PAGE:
Why should we be surprised at this?  Did not the Hebrew people build a house for God, even though God had been with them through their escape from slavery?  During their journey in the wilderness, through famine, in their living and in their dying, God was with them, a pillar of cloud by day and fire by night.  And yet, in the fullness of time, they needed to construct something more permanent as a sacrament of God’s permanence, of his never-failing presence.

However, we must never let the apparent permanence of any structure we construct distract us from the spiritual grace which is incarnated in the “sacrament” of this building.  God forbid that though this building should ever be lost, we might ever be reminded of the fact that we shall never be lost, because we journey with the presence of God.  Jesus does not say that a building is a city set upon a hill, or that a building is a light of the world, rather he says “you are a city set upon a hill; you are the light of the world.”  Oh, to be sure, this building means much to us, and although I have lived all my life in another part of this province I feel such affinity for this place knowing that it was one of my ancestors who was amongst its architects.  I can only imagine how deeply important the very fibre of this building is to each of you.  It is an important and holy place because God has made his home here, but it is holy and sacred also because God has made his home in you.

And so we find ourselves here today.  Many of you have made your home here for generations, and others amongst us have found that our own wandering, or the wandering of our ancestors, has taken us far and wide.  On this earthly pilgrimage we, like the Hebrew people of old, are all aliens and transients, whether we stay put or whether we wander.  This earthly life is fleeting.  The ages pass us by and we wither like the grass.  Who are we in the sight of an unchanging God?  Who are we and of what value are the things we offer when we realize that our gifts, even offered with great personal cost, are so small?  But thanks be to God that in Christ Jesus, small things are counted as great things.  Thanks be to God, that when and where we are weak, he is ever strong.  Thanks be to God that through this pilgrimage he sustains us all the day long of this earthly life until the day has ended and the night falls.  Thanks be to God for the immeasurable riches we have known in Christ Jesus and for his abiding presence in our lives and in this place.  Indeed, all things come of Thee, O Lord, and of thine own have we given thee.

A light has shone in this community for one hundred and ninety years.  A light than will not be extinguished under a bushel, for it is not a light made by earthly flint, but indeed is ignited by a heavenly spark.  It is a light that has shone and cut through the darkness that has threatened to overcome many a faithful Christian, but the darkness has not, and never shall extinguish the light.  It is a light that has shone in the hearts of the faithful of this parish, and a light that has been a lantern along the path of many a lost wayfarer on the spiritual journey.  It is a light that continues to shine in your ongoing ministry and in the witness you offer to this wonderful village and the surrounding countryside.  It is a light that shines because God has made his home here, in you, in this city set upon a hill.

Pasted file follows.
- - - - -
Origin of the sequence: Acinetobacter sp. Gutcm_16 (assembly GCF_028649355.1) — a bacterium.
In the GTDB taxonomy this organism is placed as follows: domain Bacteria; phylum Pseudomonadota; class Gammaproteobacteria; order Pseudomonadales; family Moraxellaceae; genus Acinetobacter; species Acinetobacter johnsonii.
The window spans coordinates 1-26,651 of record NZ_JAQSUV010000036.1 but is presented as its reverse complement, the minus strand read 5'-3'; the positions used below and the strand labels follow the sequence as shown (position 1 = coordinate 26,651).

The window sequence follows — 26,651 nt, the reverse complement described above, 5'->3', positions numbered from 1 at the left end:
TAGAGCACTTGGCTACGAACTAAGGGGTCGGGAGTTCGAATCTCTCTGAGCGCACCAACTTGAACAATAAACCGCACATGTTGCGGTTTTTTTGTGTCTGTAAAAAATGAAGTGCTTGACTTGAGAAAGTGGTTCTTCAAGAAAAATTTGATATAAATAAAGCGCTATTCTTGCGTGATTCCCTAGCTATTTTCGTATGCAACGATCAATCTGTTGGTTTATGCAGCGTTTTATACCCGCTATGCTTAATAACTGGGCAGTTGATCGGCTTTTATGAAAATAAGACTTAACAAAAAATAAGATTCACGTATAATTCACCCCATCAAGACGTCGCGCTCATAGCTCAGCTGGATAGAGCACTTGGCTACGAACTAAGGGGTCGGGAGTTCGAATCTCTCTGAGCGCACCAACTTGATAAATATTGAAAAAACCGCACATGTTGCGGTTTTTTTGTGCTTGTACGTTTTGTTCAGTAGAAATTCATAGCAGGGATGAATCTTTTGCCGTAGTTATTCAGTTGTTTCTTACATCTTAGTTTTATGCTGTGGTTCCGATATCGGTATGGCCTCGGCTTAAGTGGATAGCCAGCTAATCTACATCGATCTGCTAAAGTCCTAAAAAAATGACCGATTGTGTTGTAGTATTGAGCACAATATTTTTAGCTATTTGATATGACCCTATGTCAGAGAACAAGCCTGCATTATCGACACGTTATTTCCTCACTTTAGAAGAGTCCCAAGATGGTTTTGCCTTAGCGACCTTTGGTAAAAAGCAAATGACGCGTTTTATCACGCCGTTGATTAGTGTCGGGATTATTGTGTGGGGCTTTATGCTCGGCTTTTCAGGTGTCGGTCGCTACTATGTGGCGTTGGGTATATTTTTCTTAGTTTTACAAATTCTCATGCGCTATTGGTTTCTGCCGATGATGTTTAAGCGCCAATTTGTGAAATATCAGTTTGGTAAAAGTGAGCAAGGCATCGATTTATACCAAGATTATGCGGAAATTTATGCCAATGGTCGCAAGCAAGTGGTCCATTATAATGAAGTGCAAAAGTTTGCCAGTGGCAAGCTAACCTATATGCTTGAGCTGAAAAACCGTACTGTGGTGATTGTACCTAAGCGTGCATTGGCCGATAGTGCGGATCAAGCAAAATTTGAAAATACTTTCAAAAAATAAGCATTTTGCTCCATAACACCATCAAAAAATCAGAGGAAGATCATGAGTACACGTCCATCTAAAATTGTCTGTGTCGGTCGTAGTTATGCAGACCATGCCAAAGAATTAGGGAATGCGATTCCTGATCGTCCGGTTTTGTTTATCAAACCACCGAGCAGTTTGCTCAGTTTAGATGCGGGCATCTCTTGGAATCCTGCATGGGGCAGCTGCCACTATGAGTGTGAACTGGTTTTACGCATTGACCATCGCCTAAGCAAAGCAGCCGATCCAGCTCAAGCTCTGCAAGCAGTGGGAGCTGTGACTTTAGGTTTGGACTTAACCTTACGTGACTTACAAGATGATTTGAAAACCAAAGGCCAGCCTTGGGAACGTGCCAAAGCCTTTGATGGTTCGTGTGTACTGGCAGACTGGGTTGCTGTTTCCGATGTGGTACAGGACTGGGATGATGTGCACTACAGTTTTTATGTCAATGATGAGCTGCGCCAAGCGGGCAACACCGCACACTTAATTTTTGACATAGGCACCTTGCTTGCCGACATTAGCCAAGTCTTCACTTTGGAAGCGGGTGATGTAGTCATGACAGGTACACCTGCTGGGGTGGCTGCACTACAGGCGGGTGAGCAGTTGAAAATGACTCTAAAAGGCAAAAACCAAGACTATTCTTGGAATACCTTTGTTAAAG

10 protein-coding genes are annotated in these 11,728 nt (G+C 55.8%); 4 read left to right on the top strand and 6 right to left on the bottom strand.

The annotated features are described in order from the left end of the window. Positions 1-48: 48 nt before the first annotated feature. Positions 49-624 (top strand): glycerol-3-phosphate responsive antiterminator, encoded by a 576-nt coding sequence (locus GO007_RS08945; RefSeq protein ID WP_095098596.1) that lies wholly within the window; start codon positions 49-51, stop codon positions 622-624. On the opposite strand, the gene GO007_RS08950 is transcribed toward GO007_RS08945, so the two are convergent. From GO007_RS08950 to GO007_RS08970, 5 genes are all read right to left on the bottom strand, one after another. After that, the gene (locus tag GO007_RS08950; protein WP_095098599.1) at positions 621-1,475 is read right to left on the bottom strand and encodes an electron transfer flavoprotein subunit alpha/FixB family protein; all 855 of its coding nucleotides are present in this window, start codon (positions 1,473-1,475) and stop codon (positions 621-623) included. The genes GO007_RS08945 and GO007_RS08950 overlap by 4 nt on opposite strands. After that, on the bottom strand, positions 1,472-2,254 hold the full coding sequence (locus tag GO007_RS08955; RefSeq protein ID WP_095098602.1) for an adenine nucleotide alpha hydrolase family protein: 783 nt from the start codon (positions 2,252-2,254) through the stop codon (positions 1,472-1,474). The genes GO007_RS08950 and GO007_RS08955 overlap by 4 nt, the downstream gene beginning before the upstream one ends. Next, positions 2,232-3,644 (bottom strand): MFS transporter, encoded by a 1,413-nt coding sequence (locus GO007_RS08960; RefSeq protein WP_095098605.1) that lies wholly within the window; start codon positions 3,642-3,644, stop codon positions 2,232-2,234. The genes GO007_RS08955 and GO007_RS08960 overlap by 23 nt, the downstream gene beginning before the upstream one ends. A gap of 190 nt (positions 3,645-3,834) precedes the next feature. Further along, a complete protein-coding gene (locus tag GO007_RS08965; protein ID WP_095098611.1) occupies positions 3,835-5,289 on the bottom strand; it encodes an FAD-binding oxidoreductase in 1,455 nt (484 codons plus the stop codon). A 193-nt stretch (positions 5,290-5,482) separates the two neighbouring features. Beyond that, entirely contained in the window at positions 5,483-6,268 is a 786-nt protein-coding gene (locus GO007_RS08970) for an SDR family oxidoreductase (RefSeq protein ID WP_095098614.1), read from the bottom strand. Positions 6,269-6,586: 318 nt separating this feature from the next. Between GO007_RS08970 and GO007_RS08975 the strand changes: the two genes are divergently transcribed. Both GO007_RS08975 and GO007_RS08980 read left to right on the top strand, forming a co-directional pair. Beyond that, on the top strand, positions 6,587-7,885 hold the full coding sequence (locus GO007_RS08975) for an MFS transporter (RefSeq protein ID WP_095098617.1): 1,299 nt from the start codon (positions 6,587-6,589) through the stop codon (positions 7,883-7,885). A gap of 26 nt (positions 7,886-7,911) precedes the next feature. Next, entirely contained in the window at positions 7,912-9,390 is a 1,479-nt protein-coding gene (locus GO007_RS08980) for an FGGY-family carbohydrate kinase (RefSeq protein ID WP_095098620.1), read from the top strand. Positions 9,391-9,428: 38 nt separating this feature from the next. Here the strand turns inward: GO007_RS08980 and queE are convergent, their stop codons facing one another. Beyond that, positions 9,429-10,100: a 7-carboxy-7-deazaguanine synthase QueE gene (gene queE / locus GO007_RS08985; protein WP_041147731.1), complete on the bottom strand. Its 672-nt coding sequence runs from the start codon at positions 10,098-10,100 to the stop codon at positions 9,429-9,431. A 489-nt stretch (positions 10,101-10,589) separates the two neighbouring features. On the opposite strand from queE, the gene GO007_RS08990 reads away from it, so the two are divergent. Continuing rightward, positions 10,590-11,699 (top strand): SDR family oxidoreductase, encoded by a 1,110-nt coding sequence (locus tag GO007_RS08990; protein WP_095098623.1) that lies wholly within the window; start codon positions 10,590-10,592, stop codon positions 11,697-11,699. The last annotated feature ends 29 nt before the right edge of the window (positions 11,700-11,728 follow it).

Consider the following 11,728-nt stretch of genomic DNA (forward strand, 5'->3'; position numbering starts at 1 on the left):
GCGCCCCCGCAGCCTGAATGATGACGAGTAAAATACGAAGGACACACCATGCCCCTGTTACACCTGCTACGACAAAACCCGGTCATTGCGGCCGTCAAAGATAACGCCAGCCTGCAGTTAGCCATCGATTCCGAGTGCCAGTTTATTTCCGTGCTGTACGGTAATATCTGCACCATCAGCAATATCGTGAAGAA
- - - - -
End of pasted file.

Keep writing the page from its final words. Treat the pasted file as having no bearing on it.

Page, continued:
In closing, may I bid your indulgence for one last bit of verse from the pen of my Reverend ancestor, John May?  I shall let it be my prayer as we break bread together around this holy table, as did our ancestors in ages past, and so shall our descendants in years to come:

Come, Saviour, Come! And with us sup;
The night is drawing on apace.
Come, break the bread and pour the cup
That we may see and know Thy Face.
Come! Drink with us the sacred wine.
And feed us with the bread divine.

And when before the final gate
We stand, and shrink in mortal fear;
Then, as we halt, disconsolate,
Wilt Thou not, as of old, draw near;
Bide with us through that awful night,
And lead us safely to the Light.
(From “The Eyes were Holden that They Should not Know Him,”
by the Rev. John May, M.A. of Franktown, c.1913)

c. 2012, the Rev. Daniel F. Graves

The Rev. Daniel F. Graves is a priest of the Anglican Diocese of Toronto, and is the first cousin four times removed of the Rev. John May (both are descended from William May, c. 1765-1855, the progenitor of the May family in Upper Canada).  Fr. Graves is the Priest-in-Charge of Trinity Church in Bradford, the editor of Prayers for Healing from the Anglican Tradition (Toronto: Anglican Book Centre, 2010), and in 2007 wrote his M.Div. theological, political, and educational thought of the Rev. John May, M.A.

Sunday, September 16, 2012

"Who do People Say that I am?" - A Homily for Proper 24, Year B, 2012

Homily for Proper 24, Year B, 2012
Sunday, September 16th, 2012: “Rally Sunday”
Trinity Anglican Church, Bradford, ON
The Rev. Daniel F. Graves
Text: Mark 8:27-38

"Who do people say that I am?"